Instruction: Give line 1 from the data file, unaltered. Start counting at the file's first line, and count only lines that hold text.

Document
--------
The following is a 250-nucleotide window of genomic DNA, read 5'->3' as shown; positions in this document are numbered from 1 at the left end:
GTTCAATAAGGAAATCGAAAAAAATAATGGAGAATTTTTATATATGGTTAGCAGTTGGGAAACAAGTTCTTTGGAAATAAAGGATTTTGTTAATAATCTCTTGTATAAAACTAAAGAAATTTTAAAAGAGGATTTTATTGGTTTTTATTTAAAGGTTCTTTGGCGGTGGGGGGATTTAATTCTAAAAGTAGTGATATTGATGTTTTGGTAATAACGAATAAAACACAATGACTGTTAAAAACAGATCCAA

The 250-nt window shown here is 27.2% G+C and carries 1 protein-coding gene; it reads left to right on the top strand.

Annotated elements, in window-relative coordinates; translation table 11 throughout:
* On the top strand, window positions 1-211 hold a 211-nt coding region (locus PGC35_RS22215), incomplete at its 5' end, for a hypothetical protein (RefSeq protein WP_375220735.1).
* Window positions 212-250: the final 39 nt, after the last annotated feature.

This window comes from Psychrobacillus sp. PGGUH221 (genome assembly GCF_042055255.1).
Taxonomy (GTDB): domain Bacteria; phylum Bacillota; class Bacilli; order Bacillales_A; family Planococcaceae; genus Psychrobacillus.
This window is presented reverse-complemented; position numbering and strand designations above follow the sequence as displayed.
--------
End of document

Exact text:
The following is a 250-nucleotide window of genomic DNA, read 5'->3' as shown; positions in this document are numbered from 1 at the left end: